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Here is the article on how increment change can transform your financial future (and the same principle applies to your writing future):

We determine the trajectory of our lives based on the decisions we make when times are tough. Let’s start by considering what a trajectory is. According to the Random House dictionary, it’s the “curve traced by a projectile object or body in its flight.” In other words, for this quote, it’s the path that we’re on. I picture the trajectory of a missile in flight. I don’t know it for a fact, but I’d bet that the course corrections are very, very small. Yet, they can make a big difference in where the missile flies and lands.

Why does such a small change make such a dramatic difference in the end? Because the direction has been changed. So the longer we go in that direction the greater the distance between where we are and where we would have been. Think of the missile example. Even a one-degree change in course will make a huge difference after the missile goes a thousand miles or more.

OK, so NASA can make a small change and affect the trajectory of a space shuttle, but is it true that we determine the trajectory of our life? We could debate it, but I’d argue that it’s true. Our choices make a difference. Perhaps not a noticeable difference at first, but one that will change where we end up in the future. It happens the exact same way as the missile. A minor course correction maintained over a long time can make a huge difference in where we end up.

Let’s consider a simple (and somewhat silly) example. Suppose that you’re a 20 year old coming out of class. Feeling thirsty you search out a vending machine. Sodas (and bottled water) are $1. You reach in your pocket and pull out a single. Into the machine it goes. And, your thirst is quenched. As you walk away from the vending machine, you notice a water fountain that you hadn’t seen before. Oh, well. It’s only a buck.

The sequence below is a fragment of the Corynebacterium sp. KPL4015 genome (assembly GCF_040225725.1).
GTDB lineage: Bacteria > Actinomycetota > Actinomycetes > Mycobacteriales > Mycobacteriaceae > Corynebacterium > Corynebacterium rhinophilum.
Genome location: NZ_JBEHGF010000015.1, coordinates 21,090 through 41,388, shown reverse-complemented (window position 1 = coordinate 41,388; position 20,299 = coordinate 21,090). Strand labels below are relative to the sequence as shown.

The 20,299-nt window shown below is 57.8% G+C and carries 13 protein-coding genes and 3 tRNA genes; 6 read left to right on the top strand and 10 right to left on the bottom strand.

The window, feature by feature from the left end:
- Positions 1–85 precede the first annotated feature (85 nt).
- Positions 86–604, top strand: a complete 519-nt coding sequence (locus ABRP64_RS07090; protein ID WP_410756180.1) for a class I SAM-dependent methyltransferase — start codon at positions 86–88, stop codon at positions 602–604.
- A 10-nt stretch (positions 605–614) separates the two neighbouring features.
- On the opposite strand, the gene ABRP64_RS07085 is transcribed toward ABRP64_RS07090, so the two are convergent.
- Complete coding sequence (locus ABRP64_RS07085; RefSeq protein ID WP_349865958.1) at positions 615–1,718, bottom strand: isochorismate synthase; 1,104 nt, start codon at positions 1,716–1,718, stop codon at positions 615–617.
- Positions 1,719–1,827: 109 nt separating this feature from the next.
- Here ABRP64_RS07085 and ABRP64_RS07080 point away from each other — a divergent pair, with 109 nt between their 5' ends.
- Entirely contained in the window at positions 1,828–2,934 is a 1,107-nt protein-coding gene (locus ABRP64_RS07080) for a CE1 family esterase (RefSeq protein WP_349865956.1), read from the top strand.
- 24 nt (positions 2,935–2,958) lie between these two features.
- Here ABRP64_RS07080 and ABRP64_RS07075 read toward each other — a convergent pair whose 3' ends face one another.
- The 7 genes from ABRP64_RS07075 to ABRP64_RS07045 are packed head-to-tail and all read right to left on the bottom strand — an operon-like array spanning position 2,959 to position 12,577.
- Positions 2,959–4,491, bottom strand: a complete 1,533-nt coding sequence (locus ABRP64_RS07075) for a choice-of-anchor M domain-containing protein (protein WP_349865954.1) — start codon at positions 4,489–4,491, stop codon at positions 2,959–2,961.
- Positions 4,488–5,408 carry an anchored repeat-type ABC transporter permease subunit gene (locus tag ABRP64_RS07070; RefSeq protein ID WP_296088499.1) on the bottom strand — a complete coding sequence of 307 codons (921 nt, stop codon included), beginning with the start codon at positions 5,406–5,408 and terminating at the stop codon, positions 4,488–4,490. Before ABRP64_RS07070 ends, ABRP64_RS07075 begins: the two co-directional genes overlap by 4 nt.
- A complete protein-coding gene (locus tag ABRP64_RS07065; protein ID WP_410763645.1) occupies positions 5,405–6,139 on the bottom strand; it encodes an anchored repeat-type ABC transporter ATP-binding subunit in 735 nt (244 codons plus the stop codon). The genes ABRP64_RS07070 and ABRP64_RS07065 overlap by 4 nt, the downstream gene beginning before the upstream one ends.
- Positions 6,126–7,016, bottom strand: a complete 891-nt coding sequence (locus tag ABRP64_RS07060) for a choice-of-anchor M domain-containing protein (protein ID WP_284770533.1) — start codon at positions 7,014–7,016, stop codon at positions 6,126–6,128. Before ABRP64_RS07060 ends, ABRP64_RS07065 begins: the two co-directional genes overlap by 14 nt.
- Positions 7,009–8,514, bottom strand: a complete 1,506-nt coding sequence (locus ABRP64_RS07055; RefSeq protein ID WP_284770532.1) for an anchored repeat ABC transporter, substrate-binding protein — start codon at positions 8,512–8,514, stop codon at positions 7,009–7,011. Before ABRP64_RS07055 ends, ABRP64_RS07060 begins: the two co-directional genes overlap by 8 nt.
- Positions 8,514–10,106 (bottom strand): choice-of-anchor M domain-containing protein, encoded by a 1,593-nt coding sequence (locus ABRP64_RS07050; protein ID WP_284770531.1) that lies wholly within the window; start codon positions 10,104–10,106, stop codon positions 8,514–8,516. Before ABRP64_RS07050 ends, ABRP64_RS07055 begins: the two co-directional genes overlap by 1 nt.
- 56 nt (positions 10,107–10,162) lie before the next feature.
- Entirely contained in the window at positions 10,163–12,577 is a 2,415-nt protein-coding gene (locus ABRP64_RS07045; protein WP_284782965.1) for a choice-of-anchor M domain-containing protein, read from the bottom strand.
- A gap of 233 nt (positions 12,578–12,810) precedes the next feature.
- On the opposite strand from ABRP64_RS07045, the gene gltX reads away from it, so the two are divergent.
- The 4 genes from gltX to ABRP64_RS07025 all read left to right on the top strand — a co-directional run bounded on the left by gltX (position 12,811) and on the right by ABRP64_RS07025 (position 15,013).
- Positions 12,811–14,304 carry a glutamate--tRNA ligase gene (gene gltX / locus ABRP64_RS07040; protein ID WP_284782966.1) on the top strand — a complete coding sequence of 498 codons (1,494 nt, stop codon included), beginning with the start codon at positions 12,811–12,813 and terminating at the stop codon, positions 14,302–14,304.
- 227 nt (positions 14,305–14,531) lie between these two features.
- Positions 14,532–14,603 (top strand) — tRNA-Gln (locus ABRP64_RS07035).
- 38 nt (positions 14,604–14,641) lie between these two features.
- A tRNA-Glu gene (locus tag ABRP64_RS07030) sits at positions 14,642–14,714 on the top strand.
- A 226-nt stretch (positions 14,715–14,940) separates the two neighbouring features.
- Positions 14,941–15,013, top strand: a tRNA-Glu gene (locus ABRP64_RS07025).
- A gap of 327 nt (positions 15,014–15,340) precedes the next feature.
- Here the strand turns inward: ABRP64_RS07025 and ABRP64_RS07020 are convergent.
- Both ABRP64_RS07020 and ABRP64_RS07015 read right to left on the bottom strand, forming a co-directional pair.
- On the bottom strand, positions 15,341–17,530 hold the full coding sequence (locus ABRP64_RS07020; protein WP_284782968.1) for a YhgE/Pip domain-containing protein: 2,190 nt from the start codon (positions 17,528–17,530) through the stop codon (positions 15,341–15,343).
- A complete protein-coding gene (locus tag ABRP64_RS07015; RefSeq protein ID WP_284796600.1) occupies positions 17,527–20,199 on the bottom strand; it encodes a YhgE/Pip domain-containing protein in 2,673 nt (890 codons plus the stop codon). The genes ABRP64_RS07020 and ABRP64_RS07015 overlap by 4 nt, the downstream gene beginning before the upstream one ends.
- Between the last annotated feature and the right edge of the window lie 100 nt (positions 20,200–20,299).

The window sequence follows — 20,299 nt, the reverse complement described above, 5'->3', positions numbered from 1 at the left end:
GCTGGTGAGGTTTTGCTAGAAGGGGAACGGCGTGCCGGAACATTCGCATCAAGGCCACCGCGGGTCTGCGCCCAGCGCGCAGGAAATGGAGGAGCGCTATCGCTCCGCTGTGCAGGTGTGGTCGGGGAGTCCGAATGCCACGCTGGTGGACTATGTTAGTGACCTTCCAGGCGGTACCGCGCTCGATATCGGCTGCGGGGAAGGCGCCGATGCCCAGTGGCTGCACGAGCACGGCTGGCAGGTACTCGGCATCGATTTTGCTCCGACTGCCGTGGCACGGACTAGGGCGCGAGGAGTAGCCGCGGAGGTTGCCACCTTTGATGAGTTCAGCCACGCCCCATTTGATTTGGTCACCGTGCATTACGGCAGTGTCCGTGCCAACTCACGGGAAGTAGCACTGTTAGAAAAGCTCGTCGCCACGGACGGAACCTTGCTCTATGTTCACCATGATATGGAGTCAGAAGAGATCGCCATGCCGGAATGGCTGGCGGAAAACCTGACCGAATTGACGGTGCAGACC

True, but did you know that if you put that single dollar to work earning interest, it would be worth $46 when you were 70 years old and looking for retirement income? Still not impressed? Suppose that you bought that $1 drink every day for 50 years. If you had used the water fountain instead and saved the money, you would have accumulated $209,000! Quite a difference in the trajectory.

Obviously, that’s a made up story. No one is going to go to a vending machine once a day, every day for 50 years. But, it does give you a feel for what happens when you routinely say, “It’s only a buck.” Say it too often and you’ll be adjusting your financial trajectory.

Now let’s take a look at the final part of the quote. It talks about the decisions that we make when times are tough. I don’t suppose that tough time decisions have any greater impact on our trajectory than any other decision. But they could be more important because we have a smaller margin for error. When you’re right on the edge, you don’t need anything that would push your trajectory to a point where it spirals out of control (I can see them intentionally destroying a missile that’s gone off course).

I guess that what I’m saying is that the stakes are higher when you’re facing tough times. And, you’re already under pressure, which might compromise your ability to make decisions. So it’s important to move cautiously. Don’t make decisions without thinking about how the choice might affect your future financial trajectory.  (“Small changes can make a huge difference over a sustained period of time.”  LH